I like that Twinkle tells the story through letters to her favorite female filmmarkers in diary format. When she’s directly talking to them her passion comes through. I also like that her choice of the film she adapts for the festival, even if I haven’t ever seen it. I’d watch her version of it though.

I loved Sahil. Perhaps too perfect of a character? Maybe – he certainly wouldn’t think so. But he’s just a bright light in this crazy mess of high school drama. And I like that he too takes steps to be seen, to be heard in a way that is unique to him. He does it better than Twinkle by fa,r but everyone takes a different path to get to such a grounded place.

As dramatic as this book was, I think Sandhya Menon is a fantastic writer. There were lots of phrases whose diction was so amazing and seemingly effortlessly written. I thought it genius for her to have Twinkle describe her social status as “groundlings” versus the “silk feathered hats” (aka the rich and popular crowd) from Shakespearean days at the theater. She took something (super) old and made it feel fresh and new. Loved it.

The ending made me kind of emotional and happy. No storm lasts forever. When the clouds finally cleared things felt changed. Maybe a little to sugary sweet of an ending but good nonetheless.

Based on all that, I’m left conflicted about my overall impression of the book. It was too much drama but not bad. Inspiring in many ways at its core. And a talented writer at the helm.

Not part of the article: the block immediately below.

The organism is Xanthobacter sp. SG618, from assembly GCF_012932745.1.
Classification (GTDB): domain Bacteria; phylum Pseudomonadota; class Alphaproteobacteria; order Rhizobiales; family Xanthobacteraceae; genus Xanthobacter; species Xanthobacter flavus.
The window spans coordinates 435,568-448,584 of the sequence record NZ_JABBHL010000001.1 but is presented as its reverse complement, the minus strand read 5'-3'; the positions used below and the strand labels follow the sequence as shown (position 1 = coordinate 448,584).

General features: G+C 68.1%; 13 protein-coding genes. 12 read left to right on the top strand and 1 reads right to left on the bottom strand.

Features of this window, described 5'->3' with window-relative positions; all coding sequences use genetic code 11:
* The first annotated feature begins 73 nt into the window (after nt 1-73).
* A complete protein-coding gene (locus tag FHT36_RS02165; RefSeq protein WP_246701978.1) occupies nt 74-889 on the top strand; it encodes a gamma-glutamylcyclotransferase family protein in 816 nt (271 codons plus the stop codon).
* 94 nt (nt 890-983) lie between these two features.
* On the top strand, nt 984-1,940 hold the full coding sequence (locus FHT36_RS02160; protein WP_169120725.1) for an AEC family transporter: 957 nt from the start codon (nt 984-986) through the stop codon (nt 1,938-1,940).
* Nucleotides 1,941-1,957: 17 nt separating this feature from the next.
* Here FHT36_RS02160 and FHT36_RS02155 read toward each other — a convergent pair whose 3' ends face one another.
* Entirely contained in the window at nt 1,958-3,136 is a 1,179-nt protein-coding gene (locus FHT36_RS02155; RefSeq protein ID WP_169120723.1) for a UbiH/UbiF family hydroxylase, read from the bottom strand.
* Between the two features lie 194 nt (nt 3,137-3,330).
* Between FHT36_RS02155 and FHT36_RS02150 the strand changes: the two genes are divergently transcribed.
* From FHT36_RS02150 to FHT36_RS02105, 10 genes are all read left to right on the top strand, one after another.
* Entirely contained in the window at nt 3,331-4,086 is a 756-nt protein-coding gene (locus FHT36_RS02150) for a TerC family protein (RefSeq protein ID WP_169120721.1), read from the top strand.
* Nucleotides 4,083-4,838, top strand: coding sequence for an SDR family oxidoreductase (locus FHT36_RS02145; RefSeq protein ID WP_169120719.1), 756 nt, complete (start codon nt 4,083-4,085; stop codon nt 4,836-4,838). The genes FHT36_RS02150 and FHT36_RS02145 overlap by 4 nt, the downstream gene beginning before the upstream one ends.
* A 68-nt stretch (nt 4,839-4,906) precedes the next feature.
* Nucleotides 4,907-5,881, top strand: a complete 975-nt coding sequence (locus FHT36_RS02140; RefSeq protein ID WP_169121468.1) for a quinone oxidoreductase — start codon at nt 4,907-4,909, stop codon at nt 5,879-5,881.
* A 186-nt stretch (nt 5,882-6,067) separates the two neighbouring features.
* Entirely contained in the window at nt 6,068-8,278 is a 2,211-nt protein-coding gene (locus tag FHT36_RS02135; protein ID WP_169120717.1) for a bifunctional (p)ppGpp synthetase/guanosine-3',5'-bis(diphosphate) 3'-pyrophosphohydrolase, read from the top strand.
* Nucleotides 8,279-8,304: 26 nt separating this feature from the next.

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MORE Books Added To My TBR List

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More books to read! Yay! The ones below are a mix of definites, most liklies, and we’ll sees. But it’s always exciting when you can add a ton of new books to your TBR list.


Six of Crows by Leigh Bardugo (Six of Crows, book 1)
I passed on this originally, but recently re-read the synopsis and felt that this could actually be a story I would like. I’ve never read any books by this author so who knows what will happen.

King of Scars by Leigh Bardugo (Nikolai, book 1)
This may sound silly but I added this mostly because of the cover and somewhat because of the synopsis and title. I saw this cover on Twitter the day it was released and fell in love – is that even possible? This is probably one of the most gorgeous covers I’ve ever seen. Since the book doesn’t come out until Jan 2019 and involves a character from Six of Crows, it’ll probably be a long while before I’d get to this book. But I wanted to add it regardless.